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Author Topic: How much to cut for a G-att?  (Read 559 times)
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« on: May 13, 2017, 08:10PM »

I have a project horn that I want to experiment on. 42BO wrap. I just want to know how much tubing to remove to make a G-att. I recall hearing that more than just the slide legs need to be cut it was also a bit of the receiving tubes that are too long. Sorry to make a post I just can't find the thread in which it was mentioned again.
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BGuttman
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« Reply #1 on: May 13, 2017, 08:16PM »

If you had a King F-attachment (2 tuning slides) you can easily make a G attachment by using the shorter loop between the two legs that go to the valve.  You may need to remove the main tuning slide brace to do this.

Measure the difference in slide length from 6th to 4th position.  Remember that the slide has two legs.  I believe the difference is around 6 inches (150 mm) in slide length, so you need to remove 12 inches (300 mm) from the total F-attachment tubing.  I don't think you can do this from just one side or using a special crook.
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Bruce Guttman
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« Reply #2 on: May 13, 2017, 08:25PM »

I never meshed well with King large bores, but I have thought that trick would be useful if I ever pick up a 3BF or 3B+F
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Larry Preston Roberson
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« Reply #3 on: May 13, 2017, 09:05PM »

I have a project horn that I want to experiment on...I just can't find the thread in which it was mentioned again.

I just came across it a few hours prior to your query while doing research.

http://tromboneforum.org/index.php/topic,3270.msg281271.html#msg281271


I had read about the G-attachment a while back and remembered after seeing an auction on eBay. I made a post about it:

http://tromboneforum.org/index.php/topic,99937.msg1193633.html#msg1193633

I hope this helps. I can never find a thread when I need it. I've started bookmarking more diligently as-of-late.

Have fun!
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« Reply #4 on: May 13, 2017, 09:53PM »

I got thinking about it again because of your post.

As an update for the project it's cut and it even plays in tune! Well at this temperature. I have to sand down the finish where the tubes didn't previously need to clear the tolerance for the f-att outer slide legs. It is very difficult to push/pull the slide the little bit it has room to be moved now. But I dig it. Definitely the few minutes of work and the much much longer time I spent looking for steel wool or sandpaper in the house.

I'll bring it along to a rehearsal on Monday
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« Reply #5 on: May 22, 2017, 08:39AM »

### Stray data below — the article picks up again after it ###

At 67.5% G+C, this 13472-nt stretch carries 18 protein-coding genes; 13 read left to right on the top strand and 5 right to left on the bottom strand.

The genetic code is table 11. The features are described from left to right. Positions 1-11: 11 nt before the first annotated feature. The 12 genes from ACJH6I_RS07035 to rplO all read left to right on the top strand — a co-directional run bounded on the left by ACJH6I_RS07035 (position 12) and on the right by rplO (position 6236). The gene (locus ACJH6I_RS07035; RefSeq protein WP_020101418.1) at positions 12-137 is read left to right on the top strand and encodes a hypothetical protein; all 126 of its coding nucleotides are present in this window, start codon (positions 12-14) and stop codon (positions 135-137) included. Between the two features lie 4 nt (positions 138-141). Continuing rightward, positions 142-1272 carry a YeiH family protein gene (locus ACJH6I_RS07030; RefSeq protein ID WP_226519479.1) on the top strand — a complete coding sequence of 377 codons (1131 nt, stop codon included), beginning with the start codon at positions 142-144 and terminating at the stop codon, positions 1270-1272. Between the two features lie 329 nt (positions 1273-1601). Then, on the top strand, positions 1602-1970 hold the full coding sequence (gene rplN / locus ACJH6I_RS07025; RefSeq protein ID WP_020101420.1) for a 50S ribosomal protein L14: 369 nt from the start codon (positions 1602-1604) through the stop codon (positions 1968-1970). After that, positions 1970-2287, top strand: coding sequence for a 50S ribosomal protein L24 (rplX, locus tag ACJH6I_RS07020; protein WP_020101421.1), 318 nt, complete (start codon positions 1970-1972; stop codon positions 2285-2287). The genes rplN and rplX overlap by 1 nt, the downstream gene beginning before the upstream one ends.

I never meshed well with King large bores, but I have thought that trick would be useful if I ever pick up a 3BF or 3B+F

3B's would require a lot of cutting, due to the narrowness of the bell section.

G attachments have intrigued me. Seems it would put more alternate positions in the middle of the slide.

A 4B works really well. Here's a link to Anthony Cecena's 4BF modification:

http://roweboat.com/fg4b/

Jerry Walker
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« Reply #6 on: Jul 19, 2017, 05:34PM »

Another update:

I've been using the G-att horn off and on and I do find it quite worth it. Not like my word is worth a lot as other much better musicians have made more than a good enough case to try a G-att but the fluidity of slide movements while using alternates made phrasing that much more natural ( after getting used to it ). I still think I would use it more as a section player than a lead player. And when I'm on bass I don't know if I'd find myself yearning for it even though I still like the idea of a dependent G/F valve set and an independent low D right behind that. Or F/D and G...

Aaaannnnyway

I would like to explore having a horn like this in my regular arsenal with a 36B or 3B+ or any good medium bore, but done by an actual technician  Good!
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« Reply #7 on: Jul 20, 2017, 06:22AM »

Hi :)

Just did this modification on my King a few weeks ago. It provides sooo much possibilities to play complex lines in the mid-low register, way more than with a regular F-wrap. As we can play the low Db in 2nd position + trigger, i never have to go further than the 4th position and i can play faster down there with better and easier phrasing.  Way cool

I used the same method to determine the lenght to cut off : measure the lenght between the 6th and 4th position. Worked perfectly, but this should be done only with the original slide, cause this lenght depends of the bore and slide, and will never be the same on other instruments :)

The valve itself adds a tiny bit lenght and flattens the overall tuning of the horn  ;-)

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